The Ten Network served Breakfast this morning ahead of its scheduled debut next Monday. The move to premiere the breakfast show early was made in order to capitalise on the leadership crisis currently engulfing Australia following Mr Kevin Rudd resigning as Australia’s Minister for Foreign Affairs.
The program is fronted by NZ’s Paul Henry, Andrew Rochford and Kathryn Robinson, with Meteorologist Magdalena Roze the show’s resident weather expert.
The show opened with a nice and vibrant graphics package that really grabbed your attention first thing in the morning. It must be said that Breakfast’s graphics package grows on you and seems to engage you more compared with Nine’s recent makeover of Today’s graphics. The set is also an interesting one. Whilst adopting the popular couch format the set is full of decorative pieces including a vesper and the heavy wooden ‘coffee table’ in front of the couch. It makes for interesting viewing but the jury is still out on whether it works for a breakfast TV audience.
Paul Henry opened the show saying,
“It is Thursday the 23rd of February and it is game on, right now inside this seaside hotel in Adelaide, our Prime Minister…”.
The opening to the program was certainty strong and directed viewer’s attention to the main story of the day and that this new program would focus on the major news stories of the day amongst other news, sport and entertainment coverage.
Magdalena Roze, a former Weather Channel presenter, entered the program with weather news within the first minute. In fact the weather on Breakfast was one of the highlights of the show. The use of 16 large TV screens to present the weather added to her insightful coverage and is a key point of difference from breakfast TV shows on Seven and Nine, which use weather segments in the news to be more about finding an entertaining story on location that actually focussing on the weather front and centre. This of course changes if a major weather event is on the doorstep.
The program also tried to separate itself from its competitions by delivering new segments such as ‘news by numbers’ and the use of an iPad on the big screen. An interesting introduction to the format was the ‘Henry Hotline’ giving viewers the chance to call-in, much like on Sunrise a few years ago. This gave the program a ‘radio’ breakfast show feel and was obviously an attempt to engage the viewer further in the program. Andrew Rochford also introduced us to graphs tracking tweets on Twitter using the #KEVENGE or #Rudd over the last 24 hours. The other ‘new’ segment was called ‘the Buzz’ where resident politicians had 30 seconds each to give their view on anything – this felt very much like Sunrise’s discussion with politicians on a Friday morning.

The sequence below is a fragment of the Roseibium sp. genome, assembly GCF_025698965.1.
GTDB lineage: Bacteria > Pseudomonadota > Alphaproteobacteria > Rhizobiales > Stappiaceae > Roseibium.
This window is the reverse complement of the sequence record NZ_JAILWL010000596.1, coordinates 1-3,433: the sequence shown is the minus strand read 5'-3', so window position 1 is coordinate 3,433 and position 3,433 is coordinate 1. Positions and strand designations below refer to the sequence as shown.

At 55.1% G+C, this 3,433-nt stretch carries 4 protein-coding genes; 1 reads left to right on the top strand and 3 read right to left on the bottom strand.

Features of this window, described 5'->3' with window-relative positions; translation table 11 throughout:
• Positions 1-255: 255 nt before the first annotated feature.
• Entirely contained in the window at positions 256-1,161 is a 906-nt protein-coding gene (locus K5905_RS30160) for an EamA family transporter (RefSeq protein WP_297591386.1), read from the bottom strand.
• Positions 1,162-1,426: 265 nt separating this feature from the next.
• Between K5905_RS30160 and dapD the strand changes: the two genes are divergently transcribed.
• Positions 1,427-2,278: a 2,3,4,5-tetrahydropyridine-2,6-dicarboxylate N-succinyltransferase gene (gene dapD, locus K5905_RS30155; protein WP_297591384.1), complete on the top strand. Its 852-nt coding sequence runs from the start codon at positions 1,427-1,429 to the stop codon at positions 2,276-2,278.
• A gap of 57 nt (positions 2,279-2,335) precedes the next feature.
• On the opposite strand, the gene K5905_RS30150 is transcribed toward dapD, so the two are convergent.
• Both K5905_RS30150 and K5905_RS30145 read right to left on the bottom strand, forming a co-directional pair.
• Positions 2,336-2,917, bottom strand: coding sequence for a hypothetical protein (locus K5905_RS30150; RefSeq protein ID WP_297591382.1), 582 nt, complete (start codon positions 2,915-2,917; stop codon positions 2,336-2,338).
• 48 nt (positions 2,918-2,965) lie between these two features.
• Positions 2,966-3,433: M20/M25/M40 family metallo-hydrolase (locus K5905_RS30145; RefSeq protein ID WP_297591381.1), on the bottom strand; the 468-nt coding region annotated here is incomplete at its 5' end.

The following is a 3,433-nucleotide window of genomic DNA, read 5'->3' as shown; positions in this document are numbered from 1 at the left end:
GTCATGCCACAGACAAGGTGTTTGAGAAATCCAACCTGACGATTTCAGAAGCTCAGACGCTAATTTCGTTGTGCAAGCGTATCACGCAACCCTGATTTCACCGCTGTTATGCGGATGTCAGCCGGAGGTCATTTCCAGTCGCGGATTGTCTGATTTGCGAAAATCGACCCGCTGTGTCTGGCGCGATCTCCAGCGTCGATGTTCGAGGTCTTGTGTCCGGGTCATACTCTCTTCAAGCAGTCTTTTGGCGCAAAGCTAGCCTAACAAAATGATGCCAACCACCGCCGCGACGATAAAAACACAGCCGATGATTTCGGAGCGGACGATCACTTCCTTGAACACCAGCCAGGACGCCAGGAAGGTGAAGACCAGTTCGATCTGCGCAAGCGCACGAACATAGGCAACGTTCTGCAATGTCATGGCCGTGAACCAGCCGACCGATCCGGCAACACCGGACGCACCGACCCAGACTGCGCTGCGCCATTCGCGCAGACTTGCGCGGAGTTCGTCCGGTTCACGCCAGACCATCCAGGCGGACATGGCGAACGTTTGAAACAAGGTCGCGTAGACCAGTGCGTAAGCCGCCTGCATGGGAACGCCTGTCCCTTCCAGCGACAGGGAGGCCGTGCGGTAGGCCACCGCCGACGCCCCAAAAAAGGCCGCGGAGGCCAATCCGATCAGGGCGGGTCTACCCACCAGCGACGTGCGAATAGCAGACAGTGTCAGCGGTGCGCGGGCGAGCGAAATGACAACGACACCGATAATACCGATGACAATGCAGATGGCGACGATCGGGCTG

The show also came out of the blocks with a number of live crosses including to Ten’s Political Editor Hugh Riminton and many other guests/contributors on its first day including Tony Abbott, Bruce Hawker, Julie Bishop, Doug Cameron, Tony Burke, Tim Burrows and Nicola Roxon. This was a positive for the new show.
As a Queensland viewer the biggest disappointment was the show’s failure to take the press conferences from Kevin Rudd and Julia Gillard LIVE. Whilst both press conferences were LIVE into Sydney and Melbourne, the show was delayed into QLD, SA and WA, meaning these viewers during Rudd’s press conference were watching a fake debate between Rudd and Gillard impersonators rather than the real thing. This is where a lot of viewers no doubt switched over to Seven and Nine in those markets, as both networks took the press conferences LIVE across the country regardless of time zone. A TEN Spokesperson told TV Tonight,
“Ordinarily it would be the case (playing it live) however given the unusual circumstances this morning, we were a little stretched.”
You cannot judge a panel-based show purely on one outing, the show needs time to grow, in much the same vein as The Project.
Breakfast has some good elements to it and is trying to inject something fresh into the Australian television market, but of course this will not come overnight. However with the show launching early to cover the leadership crisis, it should have really gone LIVE into all markets with the press conferences. Ten missed the mark in this respect.
Morning viewing is about routine and Ten will need to work hard for viewers to change their morning diets. The ingredients are there and it is now up to the show to work on its recipe to come up with a winning taste.